#25. Dark Confidant

Dark Confidant

Although it’s fallen from favor, Dark Confidant is a premier 2-drop in black thanks to the ability to draw an extra card on your turns. Power creep and removal spells have quickly caught up with “Bob,” but it’s still a powerful creature and can shine in the right metagame.

#24. Gurmag Angler

Gurmag Angler

Gurmag Angler is a vanilla 5/5 creature that can be cast for as low as one mana thanks to the delve ability. You’ll usually play Angler in aggressive decks with a self-mill component. Paying three mana for it is already a fine rate; just be wary of multiples in your opening hand.

#23. K’rrik, Son of Yawgmoth

K'rrik, Son of Yawgmoth

K'rrik, Son of Yawgmoth has a unique ability that makes him a “glass cannon commander.” The main thing with K’rrik is to aggressively spend your life total to cast black spells, which in turn leads to lifegain. You have more life to trade for black mana, repeating the process enough times to win. You may combine, for example, Bolas's Citadel and Aetherflux Reservoir, giving you card advantage and life to offset the life loss, or maybe have reanimate loops using Chainer, Dementia Master and Gray Merchant of Asphodel.

#22. Damnation


Damnation is Wrath of God in black, and the ability to destroy all creatures for four mana is precious in decks like control since you don’t need to splash white for this effect. Black’s got a few sweepers based on toughness, but none of them are unconditional like Damnation.

#21. Bitterblossom


Bitterblossom is like a mini planeswalker with a single activated ability. You can produce a flying 1/1 faerie token each turn and lose a life, and the flexibility of what you can do with it is huge. Bitterblossom can be the base of a faerie tribal deck, add fliers to the board, pressure control decks, and synergize with ninjutsu creatures, all in one package.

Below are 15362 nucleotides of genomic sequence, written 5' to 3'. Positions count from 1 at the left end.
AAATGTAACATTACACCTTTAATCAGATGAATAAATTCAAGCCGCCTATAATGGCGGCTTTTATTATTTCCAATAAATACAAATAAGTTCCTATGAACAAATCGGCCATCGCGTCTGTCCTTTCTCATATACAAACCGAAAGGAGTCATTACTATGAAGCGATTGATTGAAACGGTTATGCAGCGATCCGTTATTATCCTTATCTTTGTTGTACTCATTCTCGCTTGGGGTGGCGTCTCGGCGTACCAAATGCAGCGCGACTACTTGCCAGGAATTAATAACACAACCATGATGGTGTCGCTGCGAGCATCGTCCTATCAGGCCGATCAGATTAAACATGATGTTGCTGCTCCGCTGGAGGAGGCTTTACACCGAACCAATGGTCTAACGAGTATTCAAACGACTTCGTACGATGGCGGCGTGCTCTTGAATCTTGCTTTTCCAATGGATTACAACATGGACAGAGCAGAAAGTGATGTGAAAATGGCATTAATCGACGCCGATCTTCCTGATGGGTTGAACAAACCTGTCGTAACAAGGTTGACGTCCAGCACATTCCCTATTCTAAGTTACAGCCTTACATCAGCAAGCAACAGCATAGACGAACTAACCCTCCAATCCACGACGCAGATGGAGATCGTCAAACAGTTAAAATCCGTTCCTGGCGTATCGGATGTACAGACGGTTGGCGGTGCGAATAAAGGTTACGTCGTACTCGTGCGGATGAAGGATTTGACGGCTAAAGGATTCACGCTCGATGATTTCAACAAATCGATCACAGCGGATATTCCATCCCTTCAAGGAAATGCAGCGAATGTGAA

#20. Infernal Grasp

Infernal Grasp

The only 2-mana unconditional creature removal that black has access to, with the low downside of losing two life. Infernal Grasp is, in many ways, a better Murder since you don’t care much about losing life, especially in EDH.

#19. Gray Merchant of Asphodel

Gray Merchant of Asphodel

Gray Merchant of Asphodel, or Gary, is a creature that dominated its Standard format. Gary was a reason to run mono-black decks with lots of permanents on board. It gets better in EDH since you’ll drain all the opponents at once. Gary’s best decks are heavy black decks based on life drain synergies or cards like Sanguine Bond and Ayara, First of Locthwain.

#18. Reanimate + Animate Dead

Black is famous for the cheap reanimation effects it provides, and those are among the best. An easy way to get an edge in a game is to pay a single mana to Reanimate a big threat like Grave Titan, even if you lose 6 mana while doing it. Modern MTG asks you to play 4+ mana to bring a creature from the graveyard to the battlefield, so paying only two mana is a huge deal.

#17. Archon of Cruelty

Archon of Cruelty

Archon of Cruelty is one of the best reanimation targets printed since Griselbrand. You won’t draw 7 cards like Griselbrand does, but if your deck needs variety in reanimation targets, go for it! Archon generates card advantage and impacts the board when it ETBs or attacks, just like the Titan cycle.

#16. Yawgmoth, Thran Physician

Yawgmoth, Thran Physician

Yawgmoth, Thran Physician is a very popular commander since you have lots of small abilities that combine to make a very attractive package. It’s a free sacrifice outlet in decks like aristocrats that want it, and it can proliferate, draw a bunch of cards, and remove small creatures all by itself.

#15. Hymn to Tourach

Hymn to Tourach

There’s a reason WotC doesn’t print “discard at random” effects anymore, and that’s because it’s very frustrating to play against. Hymn to Tourach is efficient because your opponents can’t choose what they’re discarding, so they can’t get rid of the worst cards from their hand. You’ll see it played the most in Legacy and Cube, since the effect doesn’t scale that well in EDH. In Modern, the closest you can get is the kicker on Tourach, Dread Cantor which is a reference to this card.

#14. Grave Titan

Grave Titan

The Titan cycle deserves a top spot among MTG’s most powerful cards., and Grave Titan is no exception. Cast it to get a 6/6 deathtouch alongside two 2/2 zombie tokens, a 10/10 worth of stats alone. Each time it attacks, you make more zombies. It’s one of the best black creatures to play in a zombie tribal deck since you get lots of zombie creatures and stats in a single package, and it’s a good card to play in midrange and recursion decks.

#13. Dismember